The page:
In this blog post, I want to introduce you to a valuable tool that has been a game changer for me when it comes to managing Nginx proxy hosts. This tool is called Nginx Proxy Manager, and it allows you to easily create, edit, and delete Nginx proxy hosts, as well as control the routing of incoming requests to different backend applications.
Before diving into Nginx Proxy Manager, let’s take a moment to understand what a reverse proxy is. A reverse proxy is a type of proxy server that sits in front of one or more web servers and routes incoming client requests to the appropriate web server based on the requested URL. In other words, it acts as a middleman between clients and web servers and can be used to perform a variety of tasks such as load balancing, SSL/TLS termination, caching, and authentication.
I have been using Nginx Proxy Manager for quite some time now, and I can confidently say that it has made my life as a developer and DevOps Engineer much easier, especially when it comes to protecting endpoints by generating free LetsEncrypt certificates.
This tool is particularly useful when you have a server that runs multiple docker containers such as Jenkins, multiple WordPress, and Apache containers. It allows you to easily manage and configure Nginx proxy hosts for all of your containers, and route incoming requests to the appropriate container based on the requested URL. This makes it a great solution for running multiple web-based applications on a single server.
Before we begin, I want to make sure that we’re on the same page. I am assuming that you already have a server set up on which Docker is installed and the ports 80, 81 and 443 are ready to be used.
First, we need to have docker-compose installed, If you don’t have it installed yet, no worries, you can simply run this command in your terminal and it will be ready to go:
sudo apt-get install docker-compose
Then create a docker-compose.yml file similar to this:
version: '3' services: app: image: 'jc21/nginx-proxy-manager:latest' restart: unless-stopped ports: - '80:80' - '81:81' - '443:443' volumes: - ./data:/data - ./letsencrypt:/etc/letsencrypt
docker-compose up -d
That’s it !
Now that we have Nginx Proxy Manager set up, you should be able to access the Admin UI by going to your server’s IP address on port 81 in your web browser. For example, if your server’s IP address is 192.168.1.100, you would go to http://192.168.1.100:81 in your web browser to access the Admin UI.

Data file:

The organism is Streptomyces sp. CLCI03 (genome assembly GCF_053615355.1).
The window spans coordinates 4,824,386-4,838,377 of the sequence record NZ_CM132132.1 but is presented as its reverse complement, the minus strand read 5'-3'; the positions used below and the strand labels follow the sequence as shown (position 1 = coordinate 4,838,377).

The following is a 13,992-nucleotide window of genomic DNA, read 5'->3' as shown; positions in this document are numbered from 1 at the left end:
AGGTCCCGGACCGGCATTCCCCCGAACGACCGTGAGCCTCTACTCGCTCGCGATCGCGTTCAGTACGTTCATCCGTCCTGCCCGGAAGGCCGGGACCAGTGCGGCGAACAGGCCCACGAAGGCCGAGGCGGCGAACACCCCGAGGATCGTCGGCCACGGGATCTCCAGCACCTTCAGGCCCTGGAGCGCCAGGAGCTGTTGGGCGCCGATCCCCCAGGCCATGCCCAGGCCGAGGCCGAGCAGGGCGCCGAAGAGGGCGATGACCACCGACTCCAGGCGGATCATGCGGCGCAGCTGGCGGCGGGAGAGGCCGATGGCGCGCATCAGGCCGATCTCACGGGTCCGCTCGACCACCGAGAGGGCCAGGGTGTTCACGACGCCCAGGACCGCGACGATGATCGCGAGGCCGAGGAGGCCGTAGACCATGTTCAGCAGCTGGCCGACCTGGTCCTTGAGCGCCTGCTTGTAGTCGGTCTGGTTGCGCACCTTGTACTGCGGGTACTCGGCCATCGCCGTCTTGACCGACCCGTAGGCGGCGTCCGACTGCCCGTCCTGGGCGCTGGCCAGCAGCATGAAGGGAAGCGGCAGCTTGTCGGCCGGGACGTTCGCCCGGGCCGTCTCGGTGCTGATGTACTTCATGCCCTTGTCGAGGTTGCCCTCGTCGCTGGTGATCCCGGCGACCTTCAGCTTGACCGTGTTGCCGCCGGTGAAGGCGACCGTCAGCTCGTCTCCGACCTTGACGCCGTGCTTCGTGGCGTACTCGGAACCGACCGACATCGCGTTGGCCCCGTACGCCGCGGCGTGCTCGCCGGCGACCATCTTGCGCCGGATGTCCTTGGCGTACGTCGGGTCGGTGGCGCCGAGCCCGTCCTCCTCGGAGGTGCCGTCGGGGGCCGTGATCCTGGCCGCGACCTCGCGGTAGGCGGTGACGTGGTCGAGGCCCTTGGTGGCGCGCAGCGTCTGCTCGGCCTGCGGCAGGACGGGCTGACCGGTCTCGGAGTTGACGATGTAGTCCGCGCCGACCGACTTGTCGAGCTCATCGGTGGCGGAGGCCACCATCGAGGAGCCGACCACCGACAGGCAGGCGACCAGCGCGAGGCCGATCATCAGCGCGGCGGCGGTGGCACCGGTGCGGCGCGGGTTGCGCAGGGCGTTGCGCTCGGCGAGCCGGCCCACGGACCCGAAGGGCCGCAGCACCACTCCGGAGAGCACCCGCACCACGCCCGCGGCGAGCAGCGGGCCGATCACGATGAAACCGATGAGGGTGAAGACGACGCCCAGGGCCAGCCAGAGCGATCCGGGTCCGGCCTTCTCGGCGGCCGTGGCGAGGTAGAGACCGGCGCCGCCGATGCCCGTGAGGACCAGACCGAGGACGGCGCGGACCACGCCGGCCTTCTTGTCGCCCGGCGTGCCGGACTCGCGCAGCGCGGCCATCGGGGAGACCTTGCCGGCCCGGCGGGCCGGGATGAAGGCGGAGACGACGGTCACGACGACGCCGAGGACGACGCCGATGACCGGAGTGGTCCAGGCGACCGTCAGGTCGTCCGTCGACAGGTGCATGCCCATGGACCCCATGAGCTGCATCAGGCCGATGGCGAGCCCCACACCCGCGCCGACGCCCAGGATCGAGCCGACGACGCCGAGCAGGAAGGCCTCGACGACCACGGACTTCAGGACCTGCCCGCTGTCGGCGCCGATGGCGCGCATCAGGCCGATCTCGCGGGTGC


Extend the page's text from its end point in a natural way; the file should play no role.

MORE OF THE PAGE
When you install Docker on a host machine, it creates a default bridge network named “docker0”. This bridge network allows containers on the same host to communicate with each other, as well as with the host itself.
Before we can add our first proxy host, we need to find out the IP address of the docker0 network interface on our server. This is the IP address that Nginx Proxy Manager will use to route traffic to our Docker containers.
You can find the IP address of the docker0 interface by running the following command on your server:
ip addr show docker0
This command will display information about the docker0 interface, including its IP address. The IP address will be listed next to “inet” and will typically be in the form of 172.17.0.1/16.
It is important to use this IP address when creating your proxy hosts in the Nginx Proxy Manager UI, as it will ensure that traffic is properly routed to the correct container.
Adding the first proxy host
Now that we have found the docker0 IP address, we are ready to add our first proxy host. For the purpose of this guide, let’s assume that we have a WordPress container running a website called “DevNinja” on port 8097. We want to route traffic coming from www.devninja.fr to our WordPress container.
In order for traffic coming from www.devninja.fr to reach our server, we will need to make sure that there is an A record in our DNS settings pointing to our server’s public IP address. This will ensure that when someone types www.devninja.fr into their web browser, their request is directed to our server.
So before testing, please make sure that your DNS A entry is correctly set and point to your server public ip address.
Go to the Nginx Proxy Manager UI.
Go to the “Proxies” tab and click on the “Add Proxy” button.
Fill in the form with the following information:
Hostname: www.devninja.fr Scheme: http IP/Host: docker0 ip address Port: 8097 Check the "Enabled" checkbox.
By filling in the form in this way, we’re telling Nginx Proxy Manager to route traffic coming from www.devninja.fr to the WordPress container running on port 8097 of the docker0 IP address.
Once you’ve filled in the form, click on the “Save” button. Your proxy host should now be up and running. And traffic coming to www.devninja.fr will be routed to the wordpress container.
Additionally, one of the best features of Nginx Proxy Manager is its ability to generate free SSL certificates from Let’s Encrypt. This allows us to secure our websites and protect our users’ data by encrypting all traffic between their web browsers and our server.
Just head to the SSL Tab and request an SSL Certificate.
This process is easy and automated, you don’t need to deal with openssl or certbot, Nginx Proxy Manager will take care of it for you.
Please note that in order to get a certificate from LetsEncrypt, your domain must have a valid DNS A entry pointing to the server public IP address.
Voilà! Thank you for reading this guide on setting up Nginx Proxy Manager.
Enjoy free and secure browsing!
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